CASTAÑEDA: Definitely. I think many of the allegations in that complaint are strikingly similar to what's happening here locally from unsanitary conditions. Employees of CoreCivic working while displaying COVID-19-like symptoms, threatening of detainees with solitary confinement for speaking out. And I think also the larger problem is these systemic issues that allow these violations of medical neglect to happen. And although we haven't seen precisely the hysterectomies here locally, we think that our clients are very vulnerable to this egregious violations. And we do see some cases of medical neglect. Some of the systemic issues are, for example, our clients tell us that they're often left in the dark about medical treatments. They're not provided with interpreters, they're not provided with test results. They're ignored when they press the cell's emergency button when they're in physical pain.
CASTAÑEDA: So what are you with the Florence Project calling for in terms of change here? What would you like to see happen?
CASTAÑEDA: Release. We think that the only solution is to release. There are alternatives to detention. We have seen release even in ankle monitors, with check ins, with ICE, orders of supervision. There's, there's many tools that ICE can use to ensure that detainees continue to present at their hearings. And because ICE has not released our clients here locally, the Florence Project has filed two lawsuits asking for the release of medically vulnerable people from Eloy Detention Center and from La Palma Correctional Center. Unfortunately, the district court has not ordered release, but that's precisely what we're seeing. We're, we're saying that CoreCivic and ICE have not taken the necessary precautions to protect our clients from the spread of COVID and that they're very vulnerable to severe illness or death if they continue to be exposed to COVID inside of the detention facilities.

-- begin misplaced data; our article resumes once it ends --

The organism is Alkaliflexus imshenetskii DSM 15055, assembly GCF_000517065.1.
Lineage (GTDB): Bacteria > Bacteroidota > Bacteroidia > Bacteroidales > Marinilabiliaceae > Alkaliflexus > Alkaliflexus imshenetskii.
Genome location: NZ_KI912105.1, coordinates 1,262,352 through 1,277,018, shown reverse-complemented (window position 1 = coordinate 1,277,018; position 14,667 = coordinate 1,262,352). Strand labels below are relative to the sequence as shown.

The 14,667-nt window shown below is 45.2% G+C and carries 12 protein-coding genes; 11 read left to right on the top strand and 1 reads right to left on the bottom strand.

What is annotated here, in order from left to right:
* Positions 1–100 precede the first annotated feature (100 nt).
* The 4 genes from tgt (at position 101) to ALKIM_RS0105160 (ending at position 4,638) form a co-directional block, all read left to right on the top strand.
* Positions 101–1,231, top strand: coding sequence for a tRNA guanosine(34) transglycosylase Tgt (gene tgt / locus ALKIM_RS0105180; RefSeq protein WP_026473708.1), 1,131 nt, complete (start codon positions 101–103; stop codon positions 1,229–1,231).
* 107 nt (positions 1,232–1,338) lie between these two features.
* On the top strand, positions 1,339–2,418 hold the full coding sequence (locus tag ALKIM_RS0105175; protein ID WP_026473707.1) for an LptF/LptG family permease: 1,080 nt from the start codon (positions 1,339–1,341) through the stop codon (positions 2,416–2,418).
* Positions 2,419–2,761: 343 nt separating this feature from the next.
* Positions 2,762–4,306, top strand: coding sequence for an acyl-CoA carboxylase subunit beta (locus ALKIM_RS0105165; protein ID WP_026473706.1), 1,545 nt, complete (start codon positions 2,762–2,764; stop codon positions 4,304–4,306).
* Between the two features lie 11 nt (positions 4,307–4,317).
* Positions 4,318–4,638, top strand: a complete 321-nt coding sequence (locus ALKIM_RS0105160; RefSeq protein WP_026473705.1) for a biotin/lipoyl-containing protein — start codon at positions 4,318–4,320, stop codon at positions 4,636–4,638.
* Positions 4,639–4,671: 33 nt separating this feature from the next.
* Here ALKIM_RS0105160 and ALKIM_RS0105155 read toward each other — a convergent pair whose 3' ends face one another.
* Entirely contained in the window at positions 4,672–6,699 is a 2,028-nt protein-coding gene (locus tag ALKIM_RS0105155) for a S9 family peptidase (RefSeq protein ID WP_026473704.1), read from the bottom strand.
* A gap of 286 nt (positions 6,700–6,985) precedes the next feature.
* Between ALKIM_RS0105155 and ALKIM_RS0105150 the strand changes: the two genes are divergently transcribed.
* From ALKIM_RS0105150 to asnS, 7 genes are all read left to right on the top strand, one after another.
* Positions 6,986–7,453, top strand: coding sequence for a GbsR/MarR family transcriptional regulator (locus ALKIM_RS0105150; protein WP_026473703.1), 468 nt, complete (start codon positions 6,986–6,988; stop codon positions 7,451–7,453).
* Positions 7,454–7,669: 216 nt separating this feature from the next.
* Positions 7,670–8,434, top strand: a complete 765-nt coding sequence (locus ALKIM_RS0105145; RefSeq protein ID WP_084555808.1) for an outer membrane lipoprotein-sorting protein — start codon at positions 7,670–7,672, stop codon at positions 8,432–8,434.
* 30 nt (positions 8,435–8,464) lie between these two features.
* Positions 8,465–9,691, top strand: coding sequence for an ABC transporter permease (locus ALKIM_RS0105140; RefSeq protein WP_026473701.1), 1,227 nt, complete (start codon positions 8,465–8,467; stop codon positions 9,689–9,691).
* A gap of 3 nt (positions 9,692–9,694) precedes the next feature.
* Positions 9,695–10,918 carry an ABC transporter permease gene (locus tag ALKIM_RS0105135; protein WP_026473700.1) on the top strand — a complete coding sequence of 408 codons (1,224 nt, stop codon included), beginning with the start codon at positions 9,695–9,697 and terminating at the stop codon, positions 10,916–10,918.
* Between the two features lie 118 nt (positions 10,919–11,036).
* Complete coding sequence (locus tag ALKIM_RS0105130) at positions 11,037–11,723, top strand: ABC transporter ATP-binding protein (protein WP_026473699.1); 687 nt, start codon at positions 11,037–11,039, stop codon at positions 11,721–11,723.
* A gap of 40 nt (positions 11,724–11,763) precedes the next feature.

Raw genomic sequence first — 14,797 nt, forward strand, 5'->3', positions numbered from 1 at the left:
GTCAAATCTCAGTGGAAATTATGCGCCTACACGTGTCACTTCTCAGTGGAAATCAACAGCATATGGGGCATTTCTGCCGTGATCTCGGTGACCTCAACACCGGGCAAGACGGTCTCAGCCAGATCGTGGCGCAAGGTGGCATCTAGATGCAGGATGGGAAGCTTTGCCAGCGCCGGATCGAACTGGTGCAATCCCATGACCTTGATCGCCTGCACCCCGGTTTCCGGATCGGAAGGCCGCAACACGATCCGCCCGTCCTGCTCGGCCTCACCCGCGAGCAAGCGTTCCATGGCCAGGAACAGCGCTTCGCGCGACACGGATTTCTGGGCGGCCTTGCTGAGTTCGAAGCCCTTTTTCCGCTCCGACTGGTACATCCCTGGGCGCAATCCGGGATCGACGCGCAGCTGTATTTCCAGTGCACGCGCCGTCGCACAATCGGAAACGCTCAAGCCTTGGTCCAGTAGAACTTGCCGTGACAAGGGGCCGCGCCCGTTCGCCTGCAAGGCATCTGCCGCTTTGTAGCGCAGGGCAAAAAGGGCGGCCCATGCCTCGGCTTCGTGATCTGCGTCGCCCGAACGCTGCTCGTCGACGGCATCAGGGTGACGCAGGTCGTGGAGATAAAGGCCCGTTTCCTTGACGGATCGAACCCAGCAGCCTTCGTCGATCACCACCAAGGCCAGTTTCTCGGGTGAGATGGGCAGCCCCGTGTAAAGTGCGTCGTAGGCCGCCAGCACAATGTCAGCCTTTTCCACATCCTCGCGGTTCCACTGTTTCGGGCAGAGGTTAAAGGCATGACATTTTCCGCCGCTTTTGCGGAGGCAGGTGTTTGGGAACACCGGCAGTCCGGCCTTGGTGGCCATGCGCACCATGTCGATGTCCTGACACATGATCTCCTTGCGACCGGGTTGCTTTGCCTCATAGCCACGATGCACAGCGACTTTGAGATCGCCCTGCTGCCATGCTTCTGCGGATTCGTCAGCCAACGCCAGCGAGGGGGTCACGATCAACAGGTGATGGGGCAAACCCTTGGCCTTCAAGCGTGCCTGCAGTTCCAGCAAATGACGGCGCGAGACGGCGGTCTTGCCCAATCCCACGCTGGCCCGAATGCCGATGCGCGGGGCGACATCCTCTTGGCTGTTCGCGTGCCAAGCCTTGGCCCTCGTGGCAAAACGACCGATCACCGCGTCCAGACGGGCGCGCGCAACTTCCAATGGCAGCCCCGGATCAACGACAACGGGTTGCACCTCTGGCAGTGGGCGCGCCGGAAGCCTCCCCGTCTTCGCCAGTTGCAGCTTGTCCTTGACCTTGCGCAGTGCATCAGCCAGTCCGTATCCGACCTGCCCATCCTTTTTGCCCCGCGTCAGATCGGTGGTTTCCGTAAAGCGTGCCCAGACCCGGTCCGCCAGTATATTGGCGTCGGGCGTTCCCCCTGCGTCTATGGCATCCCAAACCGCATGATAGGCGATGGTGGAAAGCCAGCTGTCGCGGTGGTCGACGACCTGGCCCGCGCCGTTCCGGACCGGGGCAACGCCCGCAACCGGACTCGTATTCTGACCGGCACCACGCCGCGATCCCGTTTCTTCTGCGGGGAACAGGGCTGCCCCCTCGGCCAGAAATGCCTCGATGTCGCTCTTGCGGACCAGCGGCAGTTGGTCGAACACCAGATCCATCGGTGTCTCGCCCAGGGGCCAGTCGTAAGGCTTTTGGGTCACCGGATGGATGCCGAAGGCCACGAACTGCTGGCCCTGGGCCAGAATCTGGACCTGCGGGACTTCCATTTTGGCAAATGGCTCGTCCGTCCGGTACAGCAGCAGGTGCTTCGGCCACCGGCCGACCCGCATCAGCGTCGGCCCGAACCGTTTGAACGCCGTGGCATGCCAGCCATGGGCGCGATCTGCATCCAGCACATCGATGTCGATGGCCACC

GILGER: That is Rocio Castañeda, an advocacy attorney with the Florence Immigrant and Refugee Rights Project, who works with detainees within these detention centers. Rocio, thank you so much for the time and for coming on The Show.
CASTAÑEDA: Thank you. I appreciate it.
GILGER: ICE did issue a statement to KJZZ in response to this story and said it regularly evaluates its detainees based on [the Centers for Disease Control and Prevention] guidance for those who might be at risk for COVID-19 to, quote, "determine whether continued detention is appropriate." Their mitigation efforts include, the statement says, alternatives to detention programs, cohorting, isolation and social distancing. ICE told us those in its custody are provided with face masks, access to hand sanitizer, and that they follow all CDC recommendations for cleaning and disinfecting. As for the story from the whistleblower nurse out of Georgia, ICE has said it will cooperate with all investigations, but denied that there were widespread hysterectomies performed there